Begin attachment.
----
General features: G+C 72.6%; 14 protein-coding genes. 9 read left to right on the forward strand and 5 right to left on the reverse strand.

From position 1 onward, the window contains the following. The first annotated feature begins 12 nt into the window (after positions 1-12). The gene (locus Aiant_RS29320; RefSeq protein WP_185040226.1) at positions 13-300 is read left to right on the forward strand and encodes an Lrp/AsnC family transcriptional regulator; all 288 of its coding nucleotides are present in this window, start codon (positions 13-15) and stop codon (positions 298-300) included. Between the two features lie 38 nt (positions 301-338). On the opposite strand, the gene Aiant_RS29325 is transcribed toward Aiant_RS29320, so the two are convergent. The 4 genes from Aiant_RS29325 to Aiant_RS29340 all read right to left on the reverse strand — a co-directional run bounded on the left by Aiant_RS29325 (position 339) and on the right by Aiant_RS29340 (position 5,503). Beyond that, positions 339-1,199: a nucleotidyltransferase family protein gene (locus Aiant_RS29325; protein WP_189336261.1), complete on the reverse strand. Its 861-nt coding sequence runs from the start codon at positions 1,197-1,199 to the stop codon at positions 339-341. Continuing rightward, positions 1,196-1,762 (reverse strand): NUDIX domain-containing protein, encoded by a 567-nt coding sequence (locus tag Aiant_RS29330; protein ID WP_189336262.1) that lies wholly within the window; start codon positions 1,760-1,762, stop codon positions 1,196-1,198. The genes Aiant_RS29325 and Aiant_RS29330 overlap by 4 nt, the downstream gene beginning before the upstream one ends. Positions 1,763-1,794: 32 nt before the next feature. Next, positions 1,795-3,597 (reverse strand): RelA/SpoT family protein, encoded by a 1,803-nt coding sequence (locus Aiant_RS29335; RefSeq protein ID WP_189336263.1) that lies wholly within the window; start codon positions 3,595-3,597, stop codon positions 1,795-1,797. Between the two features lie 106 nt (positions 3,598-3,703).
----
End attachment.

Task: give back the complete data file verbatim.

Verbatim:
General features: G+C 72.6%; 14 protein-coding genes. 9 read left to right on the forward strand and 5 right to left on the reverse strand.

From position 1 onward, the window contains the following. The first annotated feature begins 12 nt into the window (after positions 1-12). The gene (locus Aiant_RS29320; RefSeq protein WP_185040226.1) at positions 13-300 is read left to right on the forward strand and encodes an Lrp/AsnC family transcriptional regulator; all 288 of its coding nucleotides are present in this window, start codon (positions 13-15) and stop codon (positions 298-300) included. Between the two features lie 38 nt (positions 301-338). On the opposite strand, the gene Aiant_RS29325 is transcribed toward Aiant_RS29320, so the two are convergent. The 4 genes from Aiant_RS29325 to Aiant_RS29340 all read right to left on the reverse strand — a co-directional run bounded on the left by Aiant_RS29325 (position 339) and on the right by Aiant_RS29340 (position 5,503). Beyond that, positions 339-1,199: a nucleotidyltransferase family protein gene (locus Aiant_RS29325; protein WP_189336261.1), complete on the reverse strand. Its 861-nt coding sequence runs from the start codon at positions 1,197-1,199 to the stop codon at positions 339-341. Continuing rightward, positions 1,196-1,762 (reverse strand): NUDIX domain-containing protein, encoded by a 567-nt coding sequence (locus tag Aiant_RS29330; protein ID WP_189336262.1) that lies wholly within the window; start codon positions 1,760-1,762, stop codon positions 1,196-1,198. The genes Aiant_RS29325 and Aiant_RS29330 overlap by 4 nt, the downstream gene beginning before the upstream one ends. Positions 1,763-1,794: 32 nt before the next feature. Next, positions 1,795-3,597 (reverse strand): RelA/SpoT family protein, encoded by a 1,803-nt coding sequence (locus Aiant_RS29335; RefSeq protein ID WP_189336263.1) that lies wholly within the window; start codon positions 3,595-3,597, stop codon positions 1,795-1,797. Between the two features lie 106 nt (positions 3,598-3,703).